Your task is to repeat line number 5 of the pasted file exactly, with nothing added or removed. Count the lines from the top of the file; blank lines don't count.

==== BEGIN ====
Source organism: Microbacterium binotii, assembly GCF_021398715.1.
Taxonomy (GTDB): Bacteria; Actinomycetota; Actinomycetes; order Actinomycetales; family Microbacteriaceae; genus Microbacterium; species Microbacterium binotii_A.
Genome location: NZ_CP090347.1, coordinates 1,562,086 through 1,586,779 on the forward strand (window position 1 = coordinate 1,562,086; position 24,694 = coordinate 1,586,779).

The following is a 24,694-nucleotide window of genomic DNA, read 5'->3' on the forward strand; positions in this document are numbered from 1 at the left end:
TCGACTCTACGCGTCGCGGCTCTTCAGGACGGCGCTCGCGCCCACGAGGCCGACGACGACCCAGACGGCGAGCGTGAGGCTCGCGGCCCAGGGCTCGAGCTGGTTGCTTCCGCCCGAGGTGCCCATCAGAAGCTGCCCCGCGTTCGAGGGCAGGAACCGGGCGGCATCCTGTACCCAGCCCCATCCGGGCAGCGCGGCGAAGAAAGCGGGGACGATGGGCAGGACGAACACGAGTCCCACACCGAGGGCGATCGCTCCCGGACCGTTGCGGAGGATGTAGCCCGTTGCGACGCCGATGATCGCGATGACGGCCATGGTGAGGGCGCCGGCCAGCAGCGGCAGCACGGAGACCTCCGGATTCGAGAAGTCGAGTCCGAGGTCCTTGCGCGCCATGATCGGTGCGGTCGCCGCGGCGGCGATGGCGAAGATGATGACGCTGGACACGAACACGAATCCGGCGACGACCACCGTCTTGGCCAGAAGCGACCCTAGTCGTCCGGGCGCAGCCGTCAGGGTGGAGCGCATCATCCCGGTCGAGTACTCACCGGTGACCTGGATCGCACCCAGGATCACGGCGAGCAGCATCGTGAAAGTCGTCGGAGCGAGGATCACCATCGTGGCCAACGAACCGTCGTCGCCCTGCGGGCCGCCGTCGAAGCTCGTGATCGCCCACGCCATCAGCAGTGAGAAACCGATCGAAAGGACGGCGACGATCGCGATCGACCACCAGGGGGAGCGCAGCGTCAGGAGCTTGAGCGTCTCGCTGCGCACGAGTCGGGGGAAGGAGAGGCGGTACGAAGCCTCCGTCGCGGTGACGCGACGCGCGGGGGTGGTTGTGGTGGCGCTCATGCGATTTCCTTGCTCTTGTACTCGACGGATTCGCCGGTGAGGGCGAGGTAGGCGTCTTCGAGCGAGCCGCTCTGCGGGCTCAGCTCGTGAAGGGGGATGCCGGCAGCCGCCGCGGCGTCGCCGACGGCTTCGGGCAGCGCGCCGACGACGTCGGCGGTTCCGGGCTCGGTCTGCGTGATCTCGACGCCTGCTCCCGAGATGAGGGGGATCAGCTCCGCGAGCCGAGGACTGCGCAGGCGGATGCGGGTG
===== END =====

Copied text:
TCGACTCTACGCGTCGCGGCTCTTCAGGACGGCGCTCGCGCCCACGAGGCCGACGACGACCCAGACGGCGAGCGTGAGGCTCGCGGCCCAGGGCTCGAGCTGGTTGCTTCCGCCCGAGGTGCCCATCAGAAGCTGCCCCGCGTTCGAGGGCAGGAACCGGGCGGCATCCTGTACCCAGCCCCATCCGGGCAGCGCGGCGAAGAAAGCGGGGACGATGGGCAGGACGAACACGAGTCCCACACCGAGGGCGATCGCTCCCGGACCGTTGCGGAGGATGTAGCCCGTTGCGACGCCGATGATCGCGATGACGGCCATGGTGAGGGCGCCGGCCAGCAGCGGCAGCACGGAGACCTCCGGATTCGAGAAGTCGAGTCCGAGGTCCTTGCGCGCCATGATCGGTGCGGTCGCCGCGGCGGCGATGGCGAAGATGATGACGCTGGACACGAACACGAATCCGGCGACGACCACCGTCTTGGCCAGAAGCGACCCTAGTCGTCCGGGCGCAGCCGTCAGGGTGGAGCGCATCATCCCGGTCGAGTACTCACCGGTGACCTGGATCGCACCCAGGATCACGGCGAGCAGCATCGTGAAAGTCGTCGGAGCGAGGATCACCATCGTGGCCAACGAACCGTCGTCGCCCTGCGGGCCGCCGTCGAAGCTCGTGATCGCCCACGCCATCAGCAGTGAGAAACCGATCGAAAGGACGGCGACGATCGCGATCGACCACCAGGGGGAGCGCAGCGTCAGGAGCTTGAGCGTCTCGCTGCGCACGAGTCGGGGGAAGGAGAGGCGGTACGAAGCCTCCGTCGCGGTGACGCGACGCGCGGGGGTGGTTGTGGTGGCGCTCATGCGATTTCCTTGCTCTTGTACTCGACGGATTCGCCGGTGAGGGCGAGGTAGGCGTCTTCGAGCGAGCCGCTCTGCGGGCTCAGCTCGTGAAGGGGGATGCCGGCAGCCGCCGCGGCGTCGCCGACGGCTTCGGGCAGCGCGCCGACGACGTCGGCGGTTCCGGGCTCGGTCTGCGTGATCTCGACGCCTGCTCCCGAGATGAGGGGGATCAGCTCCGCGAGCCGAGGACTGCGCAGGCGGATGCGGGTG